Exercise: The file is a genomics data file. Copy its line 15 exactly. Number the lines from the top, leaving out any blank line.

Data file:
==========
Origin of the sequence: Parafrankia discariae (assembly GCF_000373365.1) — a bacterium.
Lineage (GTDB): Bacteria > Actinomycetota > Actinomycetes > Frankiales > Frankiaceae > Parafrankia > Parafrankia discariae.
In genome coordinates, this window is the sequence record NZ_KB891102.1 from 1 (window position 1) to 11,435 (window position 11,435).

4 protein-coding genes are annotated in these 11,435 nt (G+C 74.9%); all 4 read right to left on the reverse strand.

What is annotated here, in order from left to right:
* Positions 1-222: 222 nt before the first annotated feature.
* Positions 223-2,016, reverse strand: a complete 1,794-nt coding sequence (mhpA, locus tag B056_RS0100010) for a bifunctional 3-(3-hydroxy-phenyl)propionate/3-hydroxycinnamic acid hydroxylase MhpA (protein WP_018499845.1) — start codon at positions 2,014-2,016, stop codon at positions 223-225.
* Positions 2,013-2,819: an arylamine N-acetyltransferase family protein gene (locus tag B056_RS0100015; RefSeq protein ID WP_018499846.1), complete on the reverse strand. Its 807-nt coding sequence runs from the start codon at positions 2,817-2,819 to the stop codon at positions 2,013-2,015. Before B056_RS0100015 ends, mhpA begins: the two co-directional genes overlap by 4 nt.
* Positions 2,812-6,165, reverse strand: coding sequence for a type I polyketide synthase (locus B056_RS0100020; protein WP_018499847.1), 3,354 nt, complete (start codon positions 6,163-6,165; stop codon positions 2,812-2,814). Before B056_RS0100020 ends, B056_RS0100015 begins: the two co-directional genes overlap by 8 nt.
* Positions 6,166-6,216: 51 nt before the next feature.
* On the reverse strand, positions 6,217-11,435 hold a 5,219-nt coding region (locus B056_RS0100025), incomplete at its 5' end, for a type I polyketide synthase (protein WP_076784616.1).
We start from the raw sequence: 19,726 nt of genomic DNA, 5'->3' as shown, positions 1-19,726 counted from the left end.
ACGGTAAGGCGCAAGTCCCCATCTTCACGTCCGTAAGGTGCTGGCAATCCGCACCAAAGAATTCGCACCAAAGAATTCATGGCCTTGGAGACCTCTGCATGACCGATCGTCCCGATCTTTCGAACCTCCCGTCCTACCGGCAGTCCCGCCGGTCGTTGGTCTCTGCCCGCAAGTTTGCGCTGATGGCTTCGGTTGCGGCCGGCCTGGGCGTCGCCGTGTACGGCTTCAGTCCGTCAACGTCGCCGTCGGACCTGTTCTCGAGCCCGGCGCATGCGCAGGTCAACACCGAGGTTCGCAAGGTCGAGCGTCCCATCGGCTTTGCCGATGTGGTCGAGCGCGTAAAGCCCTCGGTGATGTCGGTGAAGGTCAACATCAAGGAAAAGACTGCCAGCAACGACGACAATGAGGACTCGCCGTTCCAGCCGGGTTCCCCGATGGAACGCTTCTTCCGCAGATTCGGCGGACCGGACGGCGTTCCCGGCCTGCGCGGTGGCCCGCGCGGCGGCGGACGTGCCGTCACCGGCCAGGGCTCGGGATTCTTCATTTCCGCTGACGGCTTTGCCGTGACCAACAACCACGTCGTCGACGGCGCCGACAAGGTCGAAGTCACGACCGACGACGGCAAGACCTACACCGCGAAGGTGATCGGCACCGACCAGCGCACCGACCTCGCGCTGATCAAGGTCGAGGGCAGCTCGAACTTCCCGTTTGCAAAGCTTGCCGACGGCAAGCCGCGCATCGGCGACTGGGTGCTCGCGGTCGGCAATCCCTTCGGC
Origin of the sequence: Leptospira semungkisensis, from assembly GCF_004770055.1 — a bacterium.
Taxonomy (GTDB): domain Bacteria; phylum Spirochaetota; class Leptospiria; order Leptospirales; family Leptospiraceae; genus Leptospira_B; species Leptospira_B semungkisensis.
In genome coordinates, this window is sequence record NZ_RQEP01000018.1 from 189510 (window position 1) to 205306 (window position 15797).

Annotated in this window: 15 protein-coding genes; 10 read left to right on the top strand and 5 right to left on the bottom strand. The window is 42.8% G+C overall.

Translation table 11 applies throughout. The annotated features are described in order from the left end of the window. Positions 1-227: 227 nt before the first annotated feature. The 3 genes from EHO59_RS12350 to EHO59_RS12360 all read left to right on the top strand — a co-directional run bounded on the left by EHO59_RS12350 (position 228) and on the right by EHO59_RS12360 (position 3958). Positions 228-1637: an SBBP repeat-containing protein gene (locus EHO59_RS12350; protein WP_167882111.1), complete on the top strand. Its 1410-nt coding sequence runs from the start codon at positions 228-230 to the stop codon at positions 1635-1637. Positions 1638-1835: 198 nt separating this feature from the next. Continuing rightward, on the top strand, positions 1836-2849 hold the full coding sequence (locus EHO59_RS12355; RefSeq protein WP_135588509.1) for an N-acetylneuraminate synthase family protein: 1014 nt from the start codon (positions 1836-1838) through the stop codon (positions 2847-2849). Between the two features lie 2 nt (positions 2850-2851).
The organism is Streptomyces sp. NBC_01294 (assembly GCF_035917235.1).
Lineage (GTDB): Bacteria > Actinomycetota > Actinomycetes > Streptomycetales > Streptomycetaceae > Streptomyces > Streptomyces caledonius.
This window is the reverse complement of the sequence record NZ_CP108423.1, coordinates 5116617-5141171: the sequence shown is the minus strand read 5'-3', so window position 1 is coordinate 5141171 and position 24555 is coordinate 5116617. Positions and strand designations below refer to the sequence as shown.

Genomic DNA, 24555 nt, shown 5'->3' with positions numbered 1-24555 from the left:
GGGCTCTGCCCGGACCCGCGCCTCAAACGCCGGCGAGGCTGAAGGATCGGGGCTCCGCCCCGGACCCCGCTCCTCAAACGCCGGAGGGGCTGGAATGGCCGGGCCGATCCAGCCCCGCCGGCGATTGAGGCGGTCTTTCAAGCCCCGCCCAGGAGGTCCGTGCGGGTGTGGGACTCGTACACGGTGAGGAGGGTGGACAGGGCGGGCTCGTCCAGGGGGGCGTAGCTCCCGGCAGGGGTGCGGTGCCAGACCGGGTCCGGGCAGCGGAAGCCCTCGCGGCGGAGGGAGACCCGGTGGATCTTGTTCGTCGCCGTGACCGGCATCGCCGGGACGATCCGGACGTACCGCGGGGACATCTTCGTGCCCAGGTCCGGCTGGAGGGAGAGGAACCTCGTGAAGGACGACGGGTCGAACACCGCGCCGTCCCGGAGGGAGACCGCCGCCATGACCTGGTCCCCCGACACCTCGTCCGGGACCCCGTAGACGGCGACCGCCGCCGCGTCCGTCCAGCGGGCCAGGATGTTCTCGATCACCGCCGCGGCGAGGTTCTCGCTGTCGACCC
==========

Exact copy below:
Taxonomy (GTDB): domain Bacteria; phylum Spirochaetota; class Leptospiria; order Leptospirales; family Leptospiraceae; genus Leptospira_B; species Leptospira_B semungkisensis.